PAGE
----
Deepfake: How to Determine if a Doctored Photograph, Video, or Audio Recording is Real

As computer’s grow ever more powerful and computer programs—especially those involved in voice and image manipulation—the threat of “deepfakes” grows, and with it the problem of both personal and national crisis looms. Personally, someone could created a deepfake sex tape of someone and blackmail them; nationally, a foreign power could create a video of a President or Prime Minister making remarks of a threatening nature, that could then be used as an excuse for military action (a “false flag” operation). In this article tools are provided for how to detect deepfakes.

Published August 30, 2022 by Tim Redmond

The Science of Abortion 

The issue of abortion has never been more polarizing and much of the controversy surrounds medical claims about the procedure which Harriet Hall, MD (aka the SkepDoc) addresses in this article for our special issue on Abortion Matters. What does medical science say about when life begins? When can a fetus survive outside the body of the mother? When does the fetal heartbeat become detectable? What are the short-term and long-term consequences of undergoing an abortion? What are the risks of not undergoing an abortion and carrying to term a fetus? These and other such crucial questions are answered to the best of science’s knowledge.

Published August 23, 2022 by Harriet Hall, M.D.

Big Pharma’s Cynical Search for a Female Sex Drug

Ever since the invention of Viagra for ED, there has been a scramble to find the female equivalent, whatever that would be, often described as “female sexual dysfunction.” In this article, the renowned social psychologist Carol Tavris reviews the many claims by pharmaceutical companies that they had created such a drug, and why the problem is so much more challenging than initially thought.

Published August 16, 2022 by Carol Tavris

Inequality & Rejection: A Data-Driven Look Into Men’s Attitudes Toward Abortion

Although abortion is often framed as a women’s issue, men make up half of the electorate and are more often pro-life. In this study the Skeptic Research Center report on men’s attitudes toward abortion is considered in the larger context of the national abortion debate, which has intensified since the Supreme Court overturned the 1973 Roe v. Wade decision guaranteeing women a Constitutional right to choose abortion.

Published August 9, 2022 by Kevin Mccaffree & Anondah Saide

The Gimbal Video: Genuine UFO or Camera Artifact?

In recent years the UFO phenomena has reached a new fever pitch over a handful of grainy videos and blurry photographs under the rubric of UAP, or Unidentified Aerial Phenomena. What are those objects in the videos and photographs? Alien spacecraft? Russian or Chinese spy drones? In this masterclass in analytical reasoning based on what little there is to assess, Mick West argues that the most famous of the UAPs, the Gimbal video, is most likely an artifact of the camera used to film it.

Published August 2, 2022 by Mick West

ESP Debate: Is Belief in ESP Irrational?

A three-part debate between Steven Pinker and Brian D. Josephson, initiated from a private email exchange in which Josephson challenged Pinker’s claims in a BBC radio program that there is no rational reason to believe in ESP. Here, Pinker first makes his case, followed by Josephson’s critique, and then Pinker’s response to that critique. As is our custom, we prefer to steel-man a position someone else holds, especially with a controversial subject like ESP, but better still is to have a proponent of it make the case for believing in it.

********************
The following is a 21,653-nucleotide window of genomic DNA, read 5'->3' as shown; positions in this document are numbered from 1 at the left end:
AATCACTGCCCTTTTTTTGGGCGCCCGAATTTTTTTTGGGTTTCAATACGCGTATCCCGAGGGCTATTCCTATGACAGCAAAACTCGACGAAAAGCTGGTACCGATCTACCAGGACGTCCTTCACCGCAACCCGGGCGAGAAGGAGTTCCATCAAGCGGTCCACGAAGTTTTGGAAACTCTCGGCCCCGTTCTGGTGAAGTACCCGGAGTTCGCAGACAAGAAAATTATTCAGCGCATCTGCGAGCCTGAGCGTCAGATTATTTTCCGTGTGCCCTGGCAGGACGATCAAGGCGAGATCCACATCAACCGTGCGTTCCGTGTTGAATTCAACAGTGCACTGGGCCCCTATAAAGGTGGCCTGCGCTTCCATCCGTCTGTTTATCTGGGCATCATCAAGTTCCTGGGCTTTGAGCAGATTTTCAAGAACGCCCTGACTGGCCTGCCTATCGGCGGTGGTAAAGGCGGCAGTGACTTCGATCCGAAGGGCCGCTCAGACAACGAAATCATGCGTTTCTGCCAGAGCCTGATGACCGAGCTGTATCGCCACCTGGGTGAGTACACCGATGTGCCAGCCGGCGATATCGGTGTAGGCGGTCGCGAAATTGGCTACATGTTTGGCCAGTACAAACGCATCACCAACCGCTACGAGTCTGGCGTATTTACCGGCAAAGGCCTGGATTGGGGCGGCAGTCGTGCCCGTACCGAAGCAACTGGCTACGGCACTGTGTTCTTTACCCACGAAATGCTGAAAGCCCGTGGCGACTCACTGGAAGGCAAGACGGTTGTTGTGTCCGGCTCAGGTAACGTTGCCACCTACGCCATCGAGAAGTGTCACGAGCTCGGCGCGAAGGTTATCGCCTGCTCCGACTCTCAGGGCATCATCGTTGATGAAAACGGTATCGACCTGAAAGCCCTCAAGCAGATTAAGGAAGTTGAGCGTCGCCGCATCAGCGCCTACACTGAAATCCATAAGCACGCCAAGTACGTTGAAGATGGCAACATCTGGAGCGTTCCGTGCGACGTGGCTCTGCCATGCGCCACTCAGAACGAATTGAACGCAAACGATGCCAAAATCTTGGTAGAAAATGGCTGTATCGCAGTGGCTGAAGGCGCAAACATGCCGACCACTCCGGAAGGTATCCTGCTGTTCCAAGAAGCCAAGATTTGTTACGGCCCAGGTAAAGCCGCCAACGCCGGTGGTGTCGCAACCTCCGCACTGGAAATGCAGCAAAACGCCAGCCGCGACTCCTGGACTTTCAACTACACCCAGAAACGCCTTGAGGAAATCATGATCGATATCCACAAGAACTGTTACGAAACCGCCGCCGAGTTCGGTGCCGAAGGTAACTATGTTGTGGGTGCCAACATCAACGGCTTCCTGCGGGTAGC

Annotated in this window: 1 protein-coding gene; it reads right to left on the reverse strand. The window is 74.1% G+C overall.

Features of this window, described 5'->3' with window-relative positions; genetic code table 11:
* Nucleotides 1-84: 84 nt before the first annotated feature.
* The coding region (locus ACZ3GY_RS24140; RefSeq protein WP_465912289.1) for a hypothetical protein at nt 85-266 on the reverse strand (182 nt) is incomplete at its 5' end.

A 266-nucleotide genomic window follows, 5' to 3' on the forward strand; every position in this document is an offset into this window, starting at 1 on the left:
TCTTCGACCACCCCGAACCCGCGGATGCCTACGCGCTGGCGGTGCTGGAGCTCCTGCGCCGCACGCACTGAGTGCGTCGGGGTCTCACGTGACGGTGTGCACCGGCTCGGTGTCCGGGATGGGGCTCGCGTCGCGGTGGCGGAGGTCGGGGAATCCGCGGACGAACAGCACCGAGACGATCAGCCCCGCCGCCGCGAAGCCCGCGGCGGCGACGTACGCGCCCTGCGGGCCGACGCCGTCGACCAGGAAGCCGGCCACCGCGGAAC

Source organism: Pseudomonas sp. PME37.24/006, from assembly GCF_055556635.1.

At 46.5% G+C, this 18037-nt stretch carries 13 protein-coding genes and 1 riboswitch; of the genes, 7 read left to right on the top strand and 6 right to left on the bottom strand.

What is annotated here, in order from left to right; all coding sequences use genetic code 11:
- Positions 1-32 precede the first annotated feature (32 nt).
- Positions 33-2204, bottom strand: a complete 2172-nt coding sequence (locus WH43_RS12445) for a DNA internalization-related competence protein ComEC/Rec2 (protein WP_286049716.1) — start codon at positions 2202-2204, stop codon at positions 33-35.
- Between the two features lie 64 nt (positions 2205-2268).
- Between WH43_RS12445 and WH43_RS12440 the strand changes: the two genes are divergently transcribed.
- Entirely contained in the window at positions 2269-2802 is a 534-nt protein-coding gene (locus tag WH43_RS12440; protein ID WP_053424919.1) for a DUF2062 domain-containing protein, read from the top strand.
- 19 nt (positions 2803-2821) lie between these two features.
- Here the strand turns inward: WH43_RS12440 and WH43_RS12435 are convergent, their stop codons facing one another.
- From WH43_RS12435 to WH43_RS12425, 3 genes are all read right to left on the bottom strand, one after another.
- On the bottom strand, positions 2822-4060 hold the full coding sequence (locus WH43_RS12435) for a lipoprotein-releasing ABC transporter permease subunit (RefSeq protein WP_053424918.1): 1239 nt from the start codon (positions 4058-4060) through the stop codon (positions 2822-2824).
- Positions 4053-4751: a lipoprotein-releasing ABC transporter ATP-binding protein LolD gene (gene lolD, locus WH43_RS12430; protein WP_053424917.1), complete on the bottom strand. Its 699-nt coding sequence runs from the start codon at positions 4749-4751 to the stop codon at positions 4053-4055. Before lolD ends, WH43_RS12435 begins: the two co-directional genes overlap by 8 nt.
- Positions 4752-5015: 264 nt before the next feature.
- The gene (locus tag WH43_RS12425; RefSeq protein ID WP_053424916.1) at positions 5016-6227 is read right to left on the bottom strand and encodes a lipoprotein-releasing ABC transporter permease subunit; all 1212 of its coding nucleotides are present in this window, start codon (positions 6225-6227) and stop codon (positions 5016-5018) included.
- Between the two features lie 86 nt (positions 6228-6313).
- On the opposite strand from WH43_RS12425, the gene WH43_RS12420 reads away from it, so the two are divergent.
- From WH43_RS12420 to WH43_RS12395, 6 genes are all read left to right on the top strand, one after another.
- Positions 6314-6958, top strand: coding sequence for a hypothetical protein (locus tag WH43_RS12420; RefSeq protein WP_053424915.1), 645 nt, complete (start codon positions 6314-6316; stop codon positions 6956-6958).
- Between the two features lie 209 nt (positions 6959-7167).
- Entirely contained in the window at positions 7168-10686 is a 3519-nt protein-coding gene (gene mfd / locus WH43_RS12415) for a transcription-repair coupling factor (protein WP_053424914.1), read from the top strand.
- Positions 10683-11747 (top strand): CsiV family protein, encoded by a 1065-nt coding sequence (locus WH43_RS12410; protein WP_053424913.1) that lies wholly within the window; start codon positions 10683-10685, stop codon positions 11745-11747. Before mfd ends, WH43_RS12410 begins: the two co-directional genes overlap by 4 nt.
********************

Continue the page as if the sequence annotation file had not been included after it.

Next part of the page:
Published July 26, 2022 by Steven Pinker vs. Brian D. Josephson

Upending Civilization

One of the surprise bestselling books of 2022 is David Graeber’s and David Wengrow’s book The Dawn of Everything: A New History of Humanity, in which they attempt to upend the standard and widely accepted model of how Hunter-Gatherer bands and tribes developed into chiefdoms and states. How accurate is their alternative history of humanity? In this review essay, Chris Edwards considers the evidence as presented in this compelling book.

Published July 19, 2022 by Chris Edwards

WiFi Woes: The Rollout of 5G Reawakens Wireless Fear

With the widespread use of cell phone towers and internet technology, concerns have arisen over health effects of wireless energy, most notably with the recent introduction of Fifth Generation (5G) wireless network technology. Public health expert Raymond Barglow reviews the epidemiological data and science behind these concerns and shows that there is, in fact, nothing to worry about.

Published July 12, 2022 by Raymond Barglow

Trans Athletes and Conflicting Rights: Male-to-Female transgender swimmer Lia Thomas from the University of Pennsylvania is crushing the female competition. Is that her right? Is it right? No. Here’s why.

Trans rights are human rights, but rights do not mean that any of us can do anything we like any time. There are restrictions on our actions, and when there are conflicting rights something must give. In this article on trans athletes, Michael Shermer explains why Male-to-Female trans athletes competing in women’s sports is unfair and a threat to the hard-earned rights of women to compete in their own athletic divisions, and why biological males that have gone through puberty cannot be considered equal to women with just a year of hormone suppression therapy.

Published July 5, 2022 by Michael Shermer